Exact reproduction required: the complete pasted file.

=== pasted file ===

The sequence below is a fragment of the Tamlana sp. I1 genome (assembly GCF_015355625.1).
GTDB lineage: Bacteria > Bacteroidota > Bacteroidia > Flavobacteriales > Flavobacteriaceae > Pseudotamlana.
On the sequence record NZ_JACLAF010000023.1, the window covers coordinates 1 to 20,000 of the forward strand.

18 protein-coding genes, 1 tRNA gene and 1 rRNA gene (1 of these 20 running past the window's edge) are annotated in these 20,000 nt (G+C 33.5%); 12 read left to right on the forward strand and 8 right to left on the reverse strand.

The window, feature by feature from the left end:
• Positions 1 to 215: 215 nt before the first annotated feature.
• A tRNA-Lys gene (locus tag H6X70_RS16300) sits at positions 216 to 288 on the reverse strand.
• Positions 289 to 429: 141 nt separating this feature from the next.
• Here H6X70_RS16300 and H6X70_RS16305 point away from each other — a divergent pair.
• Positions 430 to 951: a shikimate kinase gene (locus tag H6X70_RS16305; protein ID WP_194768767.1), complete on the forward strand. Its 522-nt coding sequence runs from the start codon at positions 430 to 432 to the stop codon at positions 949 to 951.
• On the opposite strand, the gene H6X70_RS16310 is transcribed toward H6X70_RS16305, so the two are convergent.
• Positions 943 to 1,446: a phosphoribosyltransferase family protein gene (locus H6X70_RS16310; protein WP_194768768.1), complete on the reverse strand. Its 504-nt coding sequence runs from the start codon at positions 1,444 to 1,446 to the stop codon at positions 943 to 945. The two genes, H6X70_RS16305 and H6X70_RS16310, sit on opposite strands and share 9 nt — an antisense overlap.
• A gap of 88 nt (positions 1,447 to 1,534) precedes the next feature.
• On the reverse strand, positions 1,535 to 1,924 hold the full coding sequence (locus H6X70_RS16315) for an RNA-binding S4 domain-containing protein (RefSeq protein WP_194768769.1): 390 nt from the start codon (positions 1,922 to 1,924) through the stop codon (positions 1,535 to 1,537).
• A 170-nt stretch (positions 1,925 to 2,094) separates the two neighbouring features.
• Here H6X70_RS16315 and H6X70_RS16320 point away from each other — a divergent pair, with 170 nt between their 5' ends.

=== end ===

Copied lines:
The sequence below is a fragment of the Tamlana sp. I1 genome (assembly GCF_015355625.1).
GTDB lineage: Bacteria > Bacteroidota > Bacteroidia > Flavobacteriales > Flavobacteriaceae > Pseudotamlana.
On the sequence record NZ_JACLAF010000023.1, the window covers coordinates 1 to 20,000 of the forward strand.

18 protein-coding genes, 1 tRNA gene and 1 rRNA gene (1 of these 20 running past the window's edge) are annotated in these 20,000 nt (G+C 33.5%); 12 read left to right on the forward strand and 8 right to left on the reverse strand.

The window, feature by feature from the left end:
• Positions 1 to 215: 215 nt before the first annotated feature.
• A tRNA-Lys gene (locus tag H6X70_RS16300) sits at positions 216 to 288 on the reverse strand.
• Positions 289 to 429: 141 nt separating this feature from the next.
• Here H6X70_RS16300 and H6X70_RS16305 point away from each other — a divergent pair.
• Positions 430 to 951: a shikimate kinase gene (locus tag H6X70_RS16305; protein ID WP_194768767.1), complete on the forward strand. Its 522-nt coding sequence runs from the start codon at positions 430 to 432 to the stop codon at positions 949 to 951.
• On the opposite strand, the gene H6X70_RS16310 is transcribed toward H6X70_RS16305, so the two are convergent.
• Positions 943 to 1,446: a phosphoribosyltransferase family protein gene (locus H6X70_RS16310; protein WP_194768768.1), complete on the reverse strand. Its 504-nt coding sequence runs from the start codon at positions 1,444 to 1,446 to the stop codon at positions 943 to 945. The two genes, H6X70_RS16305 and H6X70_RS16310, sit on opposite strands and share 9 nt — an antisense overlap.
• A gap of 88 nt (positions 1,447 to 1,534) precedes the next feature.
• On the reverse strand, positions 1,535 to 1,924 hold the full coding sequence (locus H6X70_RS16315) for an RNA-binding S4 domain-containing protein (RefSeq protein WP_194768769.1): 390 nt from the start codon (positions 1,922 to 1,924) through the stop codon (positions 1,535 to 1,537).
• A 170-nt stretch (positions 1,925 to 2,094) separates the two neighbouring features.
• Here H6X70_RS16315 and H6X70_RS16320 point away from each other — a divergent pair, with 170 nt between their 5' ends.